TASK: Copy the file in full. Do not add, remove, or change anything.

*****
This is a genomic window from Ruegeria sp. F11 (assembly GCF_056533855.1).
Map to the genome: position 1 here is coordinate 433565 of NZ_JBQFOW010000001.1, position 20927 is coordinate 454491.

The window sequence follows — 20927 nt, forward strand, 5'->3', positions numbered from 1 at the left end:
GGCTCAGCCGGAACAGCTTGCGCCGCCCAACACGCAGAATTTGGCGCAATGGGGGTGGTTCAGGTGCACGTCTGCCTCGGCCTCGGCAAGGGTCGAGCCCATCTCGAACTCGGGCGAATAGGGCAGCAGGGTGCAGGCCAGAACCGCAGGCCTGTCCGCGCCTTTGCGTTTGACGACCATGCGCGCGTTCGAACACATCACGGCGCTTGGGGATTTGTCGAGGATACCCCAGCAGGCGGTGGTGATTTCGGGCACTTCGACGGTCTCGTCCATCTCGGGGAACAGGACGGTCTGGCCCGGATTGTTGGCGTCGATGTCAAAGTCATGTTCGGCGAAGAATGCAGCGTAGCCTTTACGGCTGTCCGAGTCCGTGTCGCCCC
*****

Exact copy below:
This is a genomic window from Ruegeria sp. F11 (assembly GCF_056533855.1).
Map to the genome: position 1 here is coordinate 433565 of NZ_JBQFOW010000001.1, position 20927 is coordinate 454491.

The window sequence follows — 20927 nt, forward strand, 5'->3', positions numbered from 1 at the left end:
GGCTCAGCCGGAACAGCTTGCGCCGCCCAACACGCAGAATTTGGCGCAATGGGGGTGGTTCAGGTGCACGTCTGCCTCGGCCTCGGCAAGGGTCGAGCCCATCTCGAACTCGGGCGAATAGGGCAGCAGGGTGCAGGCCAGAACCGCAGGCCTGTCCGCGCCTTTGCGTTTGACGACCATGCGCGCGTTCGAACACATCACGGCGCTTGGGGATTTGTCGAGGATACCCCAGCAGGCGGTGGTGATTTCGGGCACTTCGACGGTCTCGTCCATCTCGGGGAACAGGACGGTCTGGCCCGGATTGTTGGCGTCGATGTCAAAGTCATGTTCGGCGAAGAATGCAGCGTAGCCTTTACGGCTGTCCGAGTCCGTGTCGCCCC